As we can read on Wikipedia, Geox is an Italian brand of shoe and clothing manufactured with waterproof / breathable fabrics. For some reasons a Geox promotional video game was in development for the original Xbox, as found by a collector on their dev-kit. From the prototype footage uploaded on Youtube it looks like a simple side-scrolling platformer, in which the protagonist drops down from a flying Geox shoe. Could this have been a surreal masterpiece? Probably not, but it’s still interesting to wonder why this project was even in development and what happened to it.
We don’t know which company was working on this canned Geox game, but on the same Xbox dev kit we can see another cancelled game titled “International Volleyball 2004”.
Prince of Persia: Redemption is a cancelled reboot of the classic series, that was internally pitched at Ubisoft Montreal (FoxTeam) around 2010 – 2011, just after the release of The Forgotten Sands. The project was mostly unknown until May 2020, when fans finally noticed a video uploaded on Youtube in 2012 by an anonymous user. By looking at this footage, the game looked like a mix between 3D Prince of Persia, God of War, Uncharted and Assassin’s Creed: a cinematic adventure game with huge monsters and time-rewind mechanics.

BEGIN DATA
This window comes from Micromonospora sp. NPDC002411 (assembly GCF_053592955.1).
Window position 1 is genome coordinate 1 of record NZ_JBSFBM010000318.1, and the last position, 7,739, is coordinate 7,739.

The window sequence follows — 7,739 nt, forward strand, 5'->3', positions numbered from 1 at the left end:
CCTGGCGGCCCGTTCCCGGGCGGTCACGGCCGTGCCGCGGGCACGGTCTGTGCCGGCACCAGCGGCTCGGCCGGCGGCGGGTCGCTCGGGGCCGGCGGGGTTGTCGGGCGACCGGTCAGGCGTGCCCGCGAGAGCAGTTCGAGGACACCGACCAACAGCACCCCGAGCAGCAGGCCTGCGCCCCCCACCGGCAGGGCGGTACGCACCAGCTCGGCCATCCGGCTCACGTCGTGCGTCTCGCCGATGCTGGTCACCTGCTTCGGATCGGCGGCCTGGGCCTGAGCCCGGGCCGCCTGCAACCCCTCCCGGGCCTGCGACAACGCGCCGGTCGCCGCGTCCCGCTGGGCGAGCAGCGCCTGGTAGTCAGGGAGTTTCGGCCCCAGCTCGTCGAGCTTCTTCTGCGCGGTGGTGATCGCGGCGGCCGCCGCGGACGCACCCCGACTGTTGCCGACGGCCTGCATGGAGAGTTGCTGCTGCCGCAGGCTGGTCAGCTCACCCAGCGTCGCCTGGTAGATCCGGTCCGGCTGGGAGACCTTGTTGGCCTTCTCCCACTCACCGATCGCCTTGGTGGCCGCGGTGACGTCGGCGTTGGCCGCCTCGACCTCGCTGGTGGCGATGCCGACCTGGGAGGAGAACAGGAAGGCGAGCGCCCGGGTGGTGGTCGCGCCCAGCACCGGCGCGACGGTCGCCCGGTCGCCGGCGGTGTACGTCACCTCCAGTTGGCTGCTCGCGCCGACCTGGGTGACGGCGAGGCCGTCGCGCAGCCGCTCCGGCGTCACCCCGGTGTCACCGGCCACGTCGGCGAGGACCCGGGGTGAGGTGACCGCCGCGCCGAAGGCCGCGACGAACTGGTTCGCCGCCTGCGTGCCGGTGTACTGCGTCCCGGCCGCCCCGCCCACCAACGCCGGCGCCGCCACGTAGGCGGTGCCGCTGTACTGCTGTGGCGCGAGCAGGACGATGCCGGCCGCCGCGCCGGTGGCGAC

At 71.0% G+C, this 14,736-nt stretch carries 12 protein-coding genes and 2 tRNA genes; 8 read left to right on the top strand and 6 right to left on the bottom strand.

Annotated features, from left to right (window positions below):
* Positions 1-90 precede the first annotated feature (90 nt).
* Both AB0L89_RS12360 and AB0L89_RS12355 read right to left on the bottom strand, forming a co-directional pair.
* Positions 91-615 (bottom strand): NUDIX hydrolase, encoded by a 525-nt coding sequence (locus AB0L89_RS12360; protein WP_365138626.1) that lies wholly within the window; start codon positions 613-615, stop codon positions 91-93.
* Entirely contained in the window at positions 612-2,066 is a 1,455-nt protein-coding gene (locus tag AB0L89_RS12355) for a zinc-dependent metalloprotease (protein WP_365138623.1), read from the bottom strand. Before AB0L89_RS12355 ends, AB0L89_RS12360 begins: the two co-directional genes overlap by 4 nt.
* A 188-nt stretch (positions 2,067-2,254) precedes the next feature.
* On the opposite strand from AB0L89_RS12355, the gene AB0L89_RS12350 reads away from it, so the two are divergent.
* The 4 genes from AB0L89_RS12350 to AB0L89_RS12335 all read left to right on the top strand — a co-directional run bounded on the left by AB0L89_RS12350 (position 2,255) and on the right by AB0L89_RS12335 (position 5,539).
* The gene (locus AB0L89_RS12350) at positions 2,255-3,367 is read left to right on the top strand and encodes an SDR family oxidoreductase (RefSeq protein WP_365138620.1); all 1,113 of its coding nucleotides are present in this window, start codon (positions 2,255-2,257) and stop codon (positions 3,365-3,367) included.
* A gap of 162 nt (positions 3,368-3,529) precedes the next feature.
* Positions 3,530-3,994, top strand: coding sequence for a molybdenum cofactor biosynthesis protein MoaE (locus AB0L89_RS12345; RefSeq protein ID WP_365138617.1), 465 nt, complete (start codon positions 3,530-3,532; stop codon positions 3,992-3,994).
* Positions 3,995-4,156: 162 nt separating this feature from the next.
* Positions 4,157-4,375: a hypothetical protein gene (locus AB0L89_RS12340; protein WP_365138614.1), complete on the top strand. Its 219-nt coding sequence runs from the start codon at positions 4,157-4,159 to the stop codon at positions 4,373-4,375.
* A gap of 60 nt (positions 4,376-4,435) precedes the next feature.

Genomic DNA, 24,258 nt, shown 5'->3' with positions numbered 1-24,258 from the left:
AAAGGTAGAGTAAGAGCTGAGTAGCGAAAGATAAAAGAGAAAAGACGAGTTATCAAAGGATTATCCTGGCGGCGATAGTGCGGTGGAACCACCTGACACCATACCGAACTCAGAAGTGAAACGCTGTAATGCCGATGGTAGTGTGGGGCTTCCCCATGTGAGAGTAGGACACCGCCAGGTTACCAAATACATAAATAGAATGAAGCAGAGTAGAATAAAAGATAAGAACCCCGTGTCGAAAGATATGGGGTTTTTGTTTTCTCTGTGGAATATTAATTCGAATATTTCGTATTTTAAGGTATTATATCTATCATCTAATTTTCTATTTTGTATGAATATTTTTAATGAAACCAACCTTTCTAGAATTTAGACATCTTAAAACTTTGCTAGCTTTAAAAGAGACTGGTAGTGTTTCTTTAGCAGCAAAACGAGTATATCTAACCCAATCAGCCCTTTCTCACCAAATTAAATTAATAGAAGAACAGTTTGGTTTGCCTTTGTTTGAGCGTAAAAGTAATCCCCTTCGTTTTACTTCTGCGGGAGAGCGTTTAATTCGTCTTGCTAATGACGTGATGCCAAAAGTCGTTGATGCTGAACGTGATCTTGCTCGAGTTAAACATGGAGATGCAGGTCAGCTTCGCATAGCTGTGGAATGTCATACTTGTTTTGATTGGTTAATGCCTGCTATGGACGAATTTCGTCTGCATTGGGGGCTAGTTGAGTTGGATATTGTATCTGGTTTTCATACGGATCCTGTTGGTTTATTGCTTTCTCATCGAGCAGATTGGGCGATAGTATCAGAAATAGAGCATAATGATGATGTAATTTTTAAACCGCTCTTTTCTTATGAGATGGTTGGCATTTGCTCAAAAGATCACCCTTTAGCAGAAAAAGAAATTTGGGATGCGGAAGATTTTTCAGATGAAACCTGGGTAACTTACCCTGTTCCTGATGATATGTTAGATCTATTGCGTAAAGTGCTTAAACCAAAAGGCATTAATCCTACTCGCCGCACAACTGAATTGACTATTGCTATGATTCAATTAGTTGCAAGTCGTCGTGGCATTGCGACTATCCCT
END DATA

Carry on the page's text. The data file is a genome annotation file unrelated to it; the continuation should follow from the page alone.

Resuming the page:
“Wow – haven’t seen this in ages. Amazing work from animation director Khai Nguyen (For Honor) and team. This target game footage (pre-rendered game pitch) inspired our own pitch for Assassin’s Creed 3 as they did such a great job making it look like real gameplay.
Sadly Ubisoft are generally quicker to cancel Prince of Persia games than others IPs because AFAIK original creator Jordan Mechner still holds license rights so the profit margins are lower. Would love to see a new one though. I’ve always wanted a PoP set in contemporary Iran.”